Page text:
In Part 07 of our 2011 JCCS coverage we’ll look at some race cars that, unlike the Mazda 787 from Part 01, are within the reach of the common man. This isn’t to say they are any less impressive. They’re just don’t cost a kajillion dollars.
The Toyota Pro/Celebrity race has been a feature of the Long Beach Grand Prix since 1975. Each year as part of the main event, Toyota puts some of the top drivers in the world — and a bunch of movie stars that don’t know a stick shift from a cucumber — into identical cars and lets the go at it, Death Race style.
This A40 Celica was driven by one of the greats, Dan Gurney, whose All American Racing team campaigned many a Toyota in IMSA GTO/GTU series throughout the 1980s. He’s also raced in NASCAR, Formula 1, and had a special edition 1969 Mercury Cyclone named after him. In fact, he designed much of the course used in the LBGP, run on public streets. His orange Celica is a beauteous blast from the past, with Toyota’s vintage tricolor racing stripes and classic radials with “Bridgestone” lettering on the sidewalls. It would have been quite a sight to see a fleet of these racing side by side.
A few years later actor Tony Danza tried to show them who’s the boss behind the wheel of this A60 Celica. These cars are part of the American branch of Toyota Motorsports’ special collection of historic cars.
At the inaugural running of the Long Beach Grand Prix this 1975 Toyota Celica served as the pace car. Going back to our little conversation yesterday about American vs Japanese modification styles, this one definitely fits the former. Now imagine if the folks at Long Beach had known about these Fuji-devouring Celicas back then.
Those were likely running 152E motors like the one in Toysport‘s Celica here, 16-valve race-only versions of the 18R-G tuned by Yamaha.
Toyota also brought out its Greensport Prius, which set the hybrid land speed record at the Bonneville Salt Flats in 2004, posting an average speed of 130.794 mph.
Santos Renovales has built some of the most famous drag Corollas of all time. This car, powered by a heavily modified Tacoma 2.4L, has run 9.42 seconds @ 142mph in the quarter mile and it’s still a doorslammer.
Unfortunately we don’t know much about this car, but if it’s parked by Santos it must be quick. Santos’ previous car, a ’69 Sprinter, squeezed over 500hp out of a 3TC for a sub-10 second ET.
The deafening brap of a bridgeported rotary accompanied this TE27 as it rolled into the show. It’s an angry Levin. See the gallery below for the engine setup.
This yellow monster of a Mazda R100 is well known around SoCal. Since Mazda had a tie-in with Ford until not too long ago, it’s not out-of-marque cheating to use a 9-inch rear end, is it?
When there are 10 or more Datsun 510s in a group, there’s bound to be at least one BRE tribute. It’s understandable, though, as Peter Brock’s 2.5 Trans-Am Challenge racers put non-Z Datsuns on the map.
Lastly, a car that any Nissan nut should recognize. Clearly this Datsun 240Z is not a race car, but it’s of great historical importance. It was once Mr. K‘s personal ride, and it is now owned and lovingly preserved by his former secretary, Johnnie Gable.
There are more pics in the gallery below and we have a couple more installments left, including all the vintage motorcycles. In case you missed it or want to revisit, here are Parts 01 – Best of the Best, 02 – Ganso VIP, 03 – Street Style, 04 – Rolling Stock, 05 — Wagons and Trucks, and 06 – The Mod Squad.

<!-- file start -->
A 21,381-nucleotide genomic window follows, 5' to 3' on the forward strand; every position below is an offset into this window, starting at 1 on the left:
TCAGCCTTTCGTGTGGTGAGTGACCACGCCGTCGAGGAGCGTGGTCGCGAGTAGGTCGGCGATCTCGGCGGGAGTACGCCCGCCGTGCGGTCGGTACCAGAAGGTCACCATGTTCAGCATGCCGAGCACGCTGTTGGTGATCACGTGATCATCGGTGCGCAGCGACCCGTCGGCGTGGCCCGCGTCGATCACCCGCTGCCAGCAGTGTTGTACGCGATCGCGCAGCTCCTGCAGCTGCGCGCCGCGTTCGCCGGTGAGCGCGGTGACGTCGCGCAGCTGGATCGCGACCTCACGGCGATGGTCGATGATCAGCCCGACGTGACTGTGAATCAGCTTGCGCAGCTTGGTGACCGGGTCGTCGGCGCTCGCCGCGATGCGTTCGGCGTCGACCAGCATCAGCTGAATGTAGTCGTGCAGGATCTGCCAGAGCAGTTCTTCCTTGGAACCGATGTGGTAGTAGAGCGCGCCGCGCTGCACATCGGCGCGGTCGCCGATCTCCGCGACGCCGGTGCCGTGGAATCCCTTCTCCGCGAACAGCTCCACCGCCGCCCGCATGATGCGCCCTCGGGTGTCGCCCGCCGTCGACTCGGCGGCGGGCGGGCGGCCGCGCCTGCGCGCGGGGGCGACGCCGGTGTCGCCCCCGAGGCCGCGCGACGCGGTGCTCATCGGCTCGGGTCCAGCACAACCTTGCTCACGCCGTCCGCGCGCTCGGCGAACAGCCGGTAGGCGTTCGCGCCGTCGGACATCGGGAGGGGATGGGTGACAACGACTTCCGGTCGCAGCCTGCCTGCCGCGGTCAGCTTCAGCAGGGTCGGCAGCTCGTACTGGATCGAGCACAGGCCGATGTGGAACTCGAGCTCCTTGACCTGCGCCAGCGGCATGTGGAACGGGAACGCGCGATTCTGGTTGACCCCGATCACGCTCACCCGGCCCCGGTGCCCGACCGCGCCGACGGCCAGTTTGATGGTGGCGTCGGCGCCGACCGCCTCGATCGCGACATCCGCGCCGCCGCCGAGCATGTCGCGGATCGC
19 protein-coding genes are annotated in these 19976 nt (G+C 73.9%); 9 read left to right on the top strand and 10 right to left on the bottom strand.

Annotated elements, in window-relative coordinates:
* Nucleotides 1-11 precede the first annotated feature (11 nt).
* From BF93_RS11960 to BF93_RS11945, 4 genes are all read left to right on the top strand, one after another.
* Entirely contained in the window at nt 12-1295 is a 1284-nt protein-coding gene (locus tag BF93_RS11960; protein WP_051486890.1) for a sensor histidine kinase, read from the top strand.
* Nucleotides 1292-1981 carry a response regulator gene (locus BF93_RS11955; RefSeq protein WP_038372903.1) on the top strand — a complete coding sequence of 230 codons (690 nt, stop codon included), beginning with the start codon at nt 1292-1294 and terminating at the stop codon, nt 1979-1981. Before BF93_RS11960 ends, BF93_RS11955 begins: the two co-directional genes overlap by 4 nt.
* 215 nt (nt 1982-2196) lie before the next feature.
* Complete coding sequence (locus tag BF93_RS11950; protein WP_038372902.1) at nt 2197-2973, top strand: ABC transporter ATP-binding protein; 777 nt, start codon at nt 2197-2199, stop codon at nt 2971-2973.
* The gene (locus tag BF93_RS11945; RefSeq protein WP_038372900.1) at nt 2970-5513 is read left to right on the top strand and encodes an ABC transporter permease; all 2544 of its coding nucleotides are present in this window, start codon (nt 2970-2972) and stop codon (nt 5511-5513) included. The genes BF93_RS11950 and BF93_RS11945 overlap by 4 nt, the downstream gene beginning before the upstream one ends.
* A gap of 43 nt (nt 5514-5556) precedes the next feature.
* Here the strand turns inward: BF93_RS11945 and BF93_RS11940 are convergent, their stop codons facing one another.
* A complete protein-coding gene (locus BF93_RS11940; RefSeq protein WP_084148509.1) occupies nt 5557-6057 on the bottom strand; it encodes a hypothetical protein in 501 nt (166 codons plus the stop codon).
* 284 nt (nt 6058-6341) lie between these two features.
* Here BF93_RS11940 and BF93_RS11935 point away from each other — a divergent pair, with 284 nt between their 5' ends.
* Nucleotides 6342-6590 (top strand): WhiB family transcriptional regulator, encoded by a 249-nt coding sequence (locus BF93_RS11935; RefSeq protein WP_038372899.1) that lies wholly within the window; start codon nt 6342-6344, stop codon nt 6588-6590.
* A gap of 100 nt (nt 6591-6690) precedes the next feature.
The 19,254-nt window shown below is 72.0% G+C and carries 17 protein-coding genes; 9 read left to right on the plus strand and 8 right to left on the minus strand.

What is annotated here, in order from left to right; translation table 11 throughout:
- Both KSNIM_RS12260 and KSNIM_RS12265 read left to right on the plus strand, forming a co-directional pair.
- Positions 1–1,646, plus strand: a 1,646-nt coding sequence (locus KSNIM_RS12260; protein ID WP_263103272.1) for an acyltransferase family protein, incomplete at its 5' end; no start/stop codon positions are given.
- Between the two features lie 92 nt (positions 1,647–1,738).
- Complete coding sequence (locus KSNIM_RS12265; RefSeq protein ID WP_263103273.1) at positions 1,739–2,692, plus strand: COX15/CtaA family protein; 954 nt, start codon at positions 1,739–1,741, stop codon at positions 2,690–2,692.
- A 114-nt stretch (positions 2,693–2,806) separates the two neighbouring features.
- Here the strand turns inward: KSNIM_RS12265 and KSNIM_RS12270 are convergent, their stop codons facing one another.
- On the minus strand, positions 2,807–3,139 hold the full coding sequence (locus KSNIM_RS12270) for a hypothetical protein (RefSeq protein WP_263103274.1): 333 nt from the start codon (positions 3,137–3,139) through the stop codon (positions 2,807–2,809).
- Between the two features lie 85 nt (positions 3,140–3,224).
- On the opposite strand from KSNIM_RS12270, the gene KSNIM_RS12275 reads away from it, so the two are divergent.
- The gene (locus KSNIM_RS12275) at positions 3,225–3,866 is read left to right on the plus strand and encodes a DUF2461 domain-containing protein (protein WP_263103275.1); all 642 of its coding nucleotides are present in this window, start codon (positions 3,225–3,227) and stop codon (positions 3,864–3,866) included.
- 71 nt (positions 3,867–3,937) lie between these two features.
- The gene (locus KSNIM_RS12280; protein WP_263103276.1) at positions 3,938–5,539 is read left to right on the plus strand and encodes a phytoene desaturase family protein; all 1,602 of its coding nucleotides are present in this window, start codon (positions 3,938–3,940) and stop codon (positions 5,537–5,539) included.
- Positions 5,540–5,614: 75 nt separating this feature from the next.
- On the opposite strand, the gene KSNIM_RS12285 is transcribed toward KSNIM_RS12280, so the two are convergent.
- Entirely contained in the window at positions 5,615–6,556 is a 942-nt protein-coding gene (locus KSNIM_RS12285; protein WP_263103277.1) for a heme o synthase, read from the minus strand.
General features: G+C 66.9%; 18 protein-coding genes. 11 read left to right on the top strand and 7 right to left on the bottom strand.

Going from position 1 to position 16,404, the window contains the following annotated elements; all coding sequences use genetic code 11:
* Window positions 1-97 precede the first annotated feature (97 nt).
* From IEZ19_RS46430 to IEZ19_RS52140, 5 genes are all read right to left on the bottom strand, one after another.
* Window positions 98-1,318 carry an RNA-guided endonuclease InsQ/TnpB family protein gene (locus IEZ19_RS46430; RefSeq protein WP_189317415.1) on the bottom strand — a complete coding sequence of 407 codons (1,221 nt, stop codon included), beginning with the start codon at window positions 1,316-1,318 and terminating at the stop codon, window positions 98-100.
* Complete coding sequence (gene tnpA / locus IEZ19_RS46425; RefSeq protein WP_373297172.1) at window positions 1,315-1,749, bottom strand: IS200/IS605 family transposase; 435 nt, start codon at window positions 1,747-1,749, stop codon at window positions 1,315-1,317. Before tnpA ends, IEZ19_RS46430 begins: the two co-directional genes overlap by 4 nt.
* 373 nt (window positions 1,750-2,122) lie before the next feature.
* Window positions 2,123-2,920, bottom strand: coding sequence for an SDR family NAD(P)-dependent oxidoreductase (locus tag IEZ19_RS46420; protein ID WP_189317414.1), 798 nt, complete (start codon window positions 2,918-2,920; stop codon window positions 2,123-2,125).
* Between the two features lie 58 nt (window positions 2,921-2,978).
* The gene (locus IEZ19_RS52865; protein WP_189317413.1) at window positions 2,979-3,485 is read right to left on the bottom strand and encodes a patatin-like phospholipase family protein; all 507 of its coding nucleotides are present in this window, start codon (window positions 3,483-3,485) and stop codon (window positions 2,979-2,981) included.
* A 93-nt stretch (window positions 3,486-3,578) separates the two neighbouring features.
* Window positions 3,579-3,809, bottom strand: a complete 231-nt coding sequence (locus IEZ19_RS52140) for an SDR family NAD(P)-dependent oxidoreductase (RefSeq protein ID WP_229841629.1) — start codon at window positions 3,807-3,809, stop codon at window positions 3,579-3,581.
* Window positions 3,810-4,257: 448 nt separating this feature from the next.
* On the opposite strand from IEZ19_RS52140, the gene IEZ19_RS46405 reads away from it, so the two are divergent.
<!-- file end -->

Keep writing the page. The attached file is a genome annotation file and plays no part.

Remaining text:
Photos by Dan Hsu and John Roper.
Watkins Glen was run on the streets of Watkins Glen before post WWII.. wouldn’t that make it the first road race run on public streets in US?
sorry for the early morning american history lesson..
other than that, awesome pics as usual!
i meant to edit out “before”… cause now it just doesn’t make sense.. in 1948 is what i’m trying to say here folks…
Got it and corrected!
The blue Toysport Celica…awesome.
Shouldn’t there be a G on the end of the 240Z?
Also, I’d love to watch a video from the Pro/Celebrity races! Hah.
The car started life as a US spec 240z, it was then repainted with the G nose added to it. Ten years ago, I saw Johnnie open the hood and I saw 112 yellow as the original paint. =) The fit and finish of the G nose is excellent compared to reproductions.
Ah, that’s pretty neat. Thanks for the info!
Just a little clarification… the official 240ZG was a JDM-only variant that was a later addition to the Fairlady lineup, and as Yee said Mr K’s was a US-spec Z.
This car became famous to the U.S. general public when it made the centerpiece in Nissan’s Dream Car Garage TV campaign in the later 90’s. It was in several TV commercials and brochures. Although I enjoyed the commercials and had some involvement with the campaign, I remember it as a bittersweet moment as Nissan was discontinuing the Z and the company was not doing well. This car always brings those memories up to me.
I love the ’75 LBGP pace car Celica. What can I say? I love Cragars and the American mod style.
These photo entries are a god-send to those of us who weren’t able to make it to the show. I really appreciate the time you take to make these blog posts.
Amen to the god-send comment, sir. makes my morning way better than it should be, i can tell you that..
Thanks, the check’s in the mail 🙂
Say, that yellow G-nosed Z looks an awful lot like the one Nissan used in their ad campaign for their restored Zs back in the late ’90s.
See gaijinshogun’s comment above 🙂
“suitcase nuke” <— best description of a powerful wankel, ever.
So about the Toyota celebrity race cars…..what happens to the cars afterwards? Do they get given to the celebs, crushed….? Jesse James modified his Celica from his run into a jet car on Monster Garage……